What extra-judicial identifications McElroy made and under what circumstances were clarified in large measure by the testimony of police officers called by the State and evidence produced by it. This testimony and evidence showed that McElroy identified Smith at a lineup held at 11:45 A.M. the day after the crime. Samuels was not in that lineup. Five photographs of the lineup were admitted in evidence. A second lineup was conducted more than a month thereafter. Neither of the appellants were in that lineup. No other lineups were viewed by McElroy. McElroy identified Samuels from a single photograph shown him by the police. The circumstances surrounding that identification are hereafter discussed. There was testimony by one police officer that McElroy was shown photographs by the police after the lineup but the matter was not further explored on direct examination or cross-examination of him.
Smith testifying for the defense on the motion, said he appeared in a lineup on 11 November with Nicholson and four other men. The police brought some people in but no identifications were made. He claimed McElroy did not even view the lineup.
On this evidence the court found that McElroy had identified Smith at the first lineup but at no other lineup and that he had identified Samuels from one photograph shown him by the police but not at any lineup.8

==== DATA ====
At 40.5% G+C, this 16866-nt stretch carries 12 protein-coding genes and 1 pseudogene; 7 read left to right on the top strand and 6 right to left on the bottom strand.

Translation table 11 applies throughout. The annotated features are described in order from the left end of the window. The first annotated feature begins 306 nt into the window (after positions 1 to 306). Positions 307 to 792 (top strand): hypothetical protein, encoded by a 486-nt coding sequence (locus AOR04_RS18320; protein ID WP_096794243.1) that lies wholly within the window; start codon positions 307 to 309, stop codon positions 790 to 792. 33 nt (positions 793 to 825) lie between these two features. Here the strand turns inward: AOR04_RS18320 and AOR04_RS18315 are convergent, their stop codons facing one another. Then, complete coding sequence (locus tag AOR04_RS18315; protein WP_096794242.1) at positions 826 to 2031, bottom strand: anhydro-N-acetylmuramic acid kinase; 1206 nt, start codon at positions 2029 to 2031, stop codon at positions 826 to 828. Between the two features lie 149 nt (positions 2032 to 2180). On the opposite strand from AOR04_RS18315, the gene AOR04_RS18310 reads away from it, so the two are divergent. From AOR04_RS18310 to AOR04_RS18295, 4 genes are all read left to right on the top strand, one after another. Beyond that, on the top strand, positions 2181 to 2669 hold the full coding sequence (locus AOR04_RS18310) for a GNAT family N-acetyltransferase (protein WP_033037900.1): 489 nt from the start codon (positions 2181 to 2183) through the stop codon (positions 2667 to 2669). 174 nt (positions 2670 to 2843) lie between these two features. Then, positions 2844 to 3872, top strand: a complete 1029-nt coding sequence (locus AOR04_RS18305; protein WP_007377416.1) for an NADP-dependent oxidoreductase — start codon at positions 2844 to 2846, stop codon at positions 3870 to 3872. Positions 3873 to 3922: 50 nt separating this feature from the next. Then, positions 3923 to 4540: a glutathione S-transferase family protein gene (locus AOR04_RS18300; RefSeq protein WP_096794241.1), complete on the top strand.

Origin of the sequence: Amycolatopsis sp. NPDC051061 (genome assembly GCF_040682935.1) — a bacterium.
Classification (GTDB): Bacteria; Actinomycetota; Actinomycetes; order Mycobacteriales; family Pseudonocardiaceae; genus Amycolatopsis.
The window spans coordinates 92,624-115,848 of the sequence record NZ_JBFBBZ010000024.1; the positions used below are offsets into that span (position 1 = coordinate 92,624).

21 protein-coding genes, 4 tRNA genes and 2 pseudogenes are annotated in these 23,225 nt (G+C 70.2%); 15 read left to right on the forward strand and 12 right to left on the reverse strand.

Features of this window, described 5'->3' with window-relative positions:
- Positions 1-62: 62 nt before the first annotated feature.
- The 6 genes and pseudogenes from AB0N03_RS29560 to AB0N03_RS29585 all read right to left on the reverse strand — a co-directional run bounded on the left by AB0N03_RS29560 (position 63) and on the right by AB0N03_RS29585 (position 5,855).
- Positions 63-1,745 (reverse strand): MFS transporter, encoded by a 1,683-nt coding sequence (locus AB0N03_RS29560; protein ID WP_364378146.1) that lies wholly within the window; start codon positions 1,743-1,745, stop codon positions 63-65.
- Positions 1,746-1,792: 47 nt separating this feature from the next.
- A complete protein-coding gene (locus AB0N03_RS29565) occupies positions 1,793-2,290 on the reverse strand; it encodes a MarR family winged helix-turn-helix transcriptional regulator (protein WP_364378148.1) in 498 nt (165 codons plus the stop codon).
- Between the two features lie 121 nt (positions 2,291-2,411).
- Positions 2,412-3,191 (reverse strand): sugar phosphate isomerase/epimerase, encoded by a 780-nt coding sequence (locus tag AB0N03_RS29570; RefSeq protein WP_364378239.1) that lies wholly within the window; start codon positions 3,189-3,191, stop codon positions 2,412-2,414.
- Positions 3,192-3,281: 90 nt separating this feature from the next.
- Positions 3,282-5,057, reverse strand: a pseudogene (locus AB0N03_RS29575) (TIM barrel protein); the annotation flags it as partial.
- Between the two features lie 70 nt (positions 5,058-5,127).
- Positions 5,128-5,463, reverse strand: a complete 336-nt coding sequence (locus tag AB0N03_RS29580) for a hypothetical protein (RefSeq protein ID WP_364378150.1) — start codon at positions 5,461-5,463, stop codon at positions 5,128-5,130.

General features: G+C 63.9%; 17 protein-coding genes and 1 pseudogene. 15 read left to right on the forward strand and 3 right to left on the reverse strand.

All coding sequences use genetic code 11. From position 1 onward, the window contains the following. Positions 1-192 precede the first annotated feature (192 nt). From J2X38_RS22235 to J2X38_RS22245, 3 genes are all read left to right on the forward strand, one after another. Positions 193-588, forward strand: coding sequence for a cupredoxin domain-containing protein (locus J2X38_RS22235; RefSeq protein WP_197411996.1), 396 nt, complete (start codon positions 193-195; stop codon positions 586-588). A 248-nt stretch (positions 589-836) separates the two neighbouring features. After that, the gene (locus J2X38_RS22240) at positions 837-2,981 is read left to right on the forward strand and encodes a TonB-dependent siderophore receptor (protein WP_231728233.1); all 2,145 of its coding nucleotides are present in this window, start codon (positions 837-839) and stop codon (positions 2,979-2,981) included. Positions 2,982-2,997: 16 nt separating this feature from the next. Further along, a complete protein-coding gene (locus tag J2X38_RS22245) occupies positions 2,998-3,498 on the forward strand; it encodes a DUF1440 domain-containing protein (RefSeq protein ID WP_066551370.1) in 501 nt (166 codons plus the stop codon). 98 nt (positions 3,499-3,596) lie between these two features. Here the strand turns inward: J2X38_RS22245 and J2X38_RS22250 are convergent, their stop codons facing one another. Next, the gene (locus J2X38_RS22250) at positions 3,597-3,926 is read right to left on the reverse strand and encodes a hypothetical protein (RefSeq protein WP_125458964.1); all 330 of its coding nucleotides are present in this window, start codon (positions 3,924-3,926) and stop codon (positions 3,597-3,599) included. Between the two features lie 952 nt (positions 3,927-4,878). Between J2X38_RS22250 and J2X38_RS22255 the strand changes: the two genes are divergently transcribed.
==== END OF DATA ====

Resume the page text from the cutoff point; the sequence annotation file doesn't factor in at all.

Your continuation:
The Admissibility of the In-Court Identification of Smith
On appeal Smith's contention as to the identification evidence goes only to the in-court identification of him by McElroy. He claims that the lineup at which the extra-judicial identification was made, held after 12 June 1967, was illegal because it was conducted without the presence of an attorney representing him. He does not assert that the lineup was otherwise unfair, either in its makeup or in the manner in which it was conducted and, in any event, we believe that the court could properly find that it was fair from the testimony and evidence before it. Smith argues that since the lineup was illegal due to the absence of counsel, the in-court identification should have been excluded. He cites the per se exclusionary rule as to the admissibility of evidence of identifications at an illegal pre-trial confrontation but does not apply it to his case. The thrust of his argument is that the State did not show that the in-court identification had a source independent of the illegal lineup and therefore the in-court identification was inadmissible. The court below in denying the motion to suppress found that Smith had waived his right to counsel.